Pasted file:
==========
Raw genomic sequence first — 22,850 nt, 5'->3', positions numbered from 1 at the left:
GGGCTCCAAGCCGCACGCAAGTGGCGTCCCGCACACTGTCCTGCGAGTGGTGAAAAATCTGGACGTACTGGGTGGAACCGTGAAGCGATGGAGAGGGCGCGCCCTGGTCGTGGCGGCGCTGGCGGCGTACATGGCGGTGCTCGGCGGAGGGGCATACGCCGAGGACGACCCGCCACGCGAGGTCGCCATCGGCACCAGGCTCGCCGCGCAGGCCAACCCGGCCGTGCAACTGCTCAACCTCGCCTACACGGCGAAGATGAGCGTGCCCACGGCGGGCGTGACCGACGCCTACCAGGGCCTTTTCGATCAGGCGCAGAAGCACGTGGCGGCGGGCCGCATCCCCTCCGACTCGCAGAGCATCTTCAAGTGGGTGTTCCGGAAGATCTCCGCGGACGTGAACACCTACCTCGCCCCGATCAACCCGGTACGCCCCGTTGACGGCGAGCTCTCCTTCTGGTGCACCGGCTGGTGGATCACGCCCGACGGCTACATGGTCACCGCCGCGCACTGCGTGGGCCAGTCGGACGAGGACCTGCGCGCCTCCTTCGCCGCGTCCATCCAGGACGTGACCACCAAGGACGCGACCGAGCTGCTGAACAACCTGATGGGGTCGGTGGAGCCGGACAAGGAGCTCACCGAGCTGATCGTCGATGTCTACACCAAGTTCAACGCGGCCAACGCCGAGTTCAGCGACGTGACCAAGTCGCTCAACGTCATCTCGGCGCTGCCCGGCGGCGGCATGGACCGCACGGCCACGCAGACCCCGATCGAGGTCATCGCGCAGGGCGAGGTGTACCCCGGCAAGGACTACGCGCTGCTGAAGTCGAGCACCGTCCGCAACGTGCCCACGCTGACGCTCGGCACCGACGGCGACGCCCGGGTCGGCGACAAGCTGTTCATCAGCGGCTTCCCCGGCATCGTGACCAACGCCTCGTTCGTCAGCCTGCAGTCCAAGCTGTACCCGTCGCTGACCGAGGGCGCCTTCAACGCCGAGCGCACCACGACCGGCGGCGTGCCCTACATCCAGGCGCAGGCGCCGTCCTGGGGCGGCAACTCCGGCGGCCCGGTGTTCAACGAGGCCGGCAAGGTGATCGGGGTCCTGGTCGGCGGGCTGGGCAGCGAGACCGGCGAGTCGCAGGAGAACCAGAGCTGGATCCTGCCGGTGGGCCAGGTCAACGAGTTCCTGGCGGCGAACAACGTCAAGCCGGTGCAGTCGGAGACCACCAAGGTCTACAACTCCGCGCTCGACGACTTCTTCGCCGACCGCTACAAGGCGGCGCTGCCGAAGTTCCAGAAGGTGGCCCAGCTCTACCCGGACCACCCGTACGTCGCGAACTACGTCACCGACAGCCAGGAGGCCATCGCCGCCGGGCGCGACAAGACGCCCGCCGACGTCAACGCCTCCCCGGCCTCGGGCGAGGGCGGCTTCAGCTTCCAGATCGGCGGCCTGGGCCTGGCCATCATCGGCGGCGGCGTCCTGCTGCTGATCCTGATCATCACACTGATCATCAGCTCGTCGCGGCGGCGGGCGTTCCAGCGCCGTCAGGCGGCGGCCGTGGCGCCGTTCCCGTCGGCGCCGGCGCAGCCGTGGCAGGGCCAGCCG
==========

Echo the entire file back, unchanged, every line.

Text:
Raw genomic sequence first — 22,850 nt, 5'->3', positions numbered from 1 at the left:
GGGCTCCAAGCCGCACGCAAGTGGCGTCCCGCACACTGTCCTGCGAGTGGTGAAAAATCTGGACGTACTGGGTGGAACCGTGAAGCGATGGAGAGGGCGCGCCCTGGTCGTGGCGGCGCTGGCGGCGTACATGGCGGTGCTCGGCGGAGGGGCATACGCCGAGGACGACCCGCCACGCGAGGTCGCCATCGGCACCAGGCTCGCCGCGCAGGCCAACCCGGCCGTGCAACTGCTCAACCTCGCCTACACGGCGAAGATGAGCGTGCCCACGGCGGGCGTGACCGACGCCTACCAGGGCCTTTTCGATCAGGCGCAGAAGCACGTGGCGGCGGGCCGCATCCCCTCCGACTCGCAGAGCATCTTCAAGTGGGTGTTCCGGAAGATCTCCGCGGACGTGAACACCTACCTCGCCCCGATCAACCCGGTACGCCCCGTTGACGGCGAGCTCTCCTTCTGGTGCACCGGCTGGTGGATCACGCCCGACGGCTACATGGTCACCGCCGCGCACTGCGTGGGCCAGTCGGACGAGGACCTGCGCGCCTCCTTCGCCGCGTCCATCCAGGACGTGACCACCAAGGACGCGACCGAGCTGCTGAACAACCTGATGGGGTCGGTGGAGCCGGACAAGGAGCTCACCGAGCTGATCGTCGATGTCTACACCAAGTTCAACGCGGCCAACGCCGAGTTCAGCGACGTGACCAAGTCGCTCAACGTCATCTCGGCGCTGCCCGGCGGCGGCATGGACCGCACGGCCACGCAGACCCCGATCGAGGTCATCGCGCAGGGCGAGGTGTACCCCGGCAAGGACTACGCGCTGCTGAAGTCGAGCACCGTCCGCAACGTGCCCACGCTGACGCTCGGCACCGACGGCGACGCCCGGGTCGGCGACAAGCTGTTCATCAGCGGCTTCCCCGGCATCGTGACCAACGCCTCGTTCGTCAGCCTGCAGTCCAAGCTGTACCCGTCGCTGACCGAGGGCGCCTTCAACGCCGAGCGCACCACGACCGGCGGCGTGCCCTACATCCAGGCGCAGGCGCCGTCCTGGGGCGGCAACTCCGGCGGCCCGGTGTTCAACGAGGCCGGCAAGGTGATCGGGGTCCTGGTCGGCGGGCTGGGCAGCGAGACCGGCGAGTCGCAGGAGAACCAGAGCTGGATCCTGCCGGTGGGCCAGGTCAACGAGTTCCTGGCGGCGAACAACGTCAAGCCGGTGCAGTCGGAGACCACCAAGGTCTACAACTCCGCGCTCGACGACTTCTTCGCCGACCGCTACAAGGCGGCGCTGCCGAAGTTCCAGAAGGTGGCCCAGCTCTACCCGGACCACCCGTACGTCGCGAACTACGTCACCGACAGCCAGGAGGCCATCGCCGCCGGGCGCGACAAGACGCCCGCCGACGTCAACGCCTCCCCGGCCTCGGGCGAGGGCGGCTTCAGCTTCCAGATCGGCGGCCTGGGCCTGGCCATCATCGGCGGCGGCGTCCTGCTGCTGATCCTGATCATCACACTGATCATCAGCTCGTCGCGGCGGCGGGCGTTCCAGCGCCGTCAGGCGGCGGCCGTGGCGCCGTTCCCGTCGGCGCCGGCGCAGCCGTGGCAGGGCCAGCCG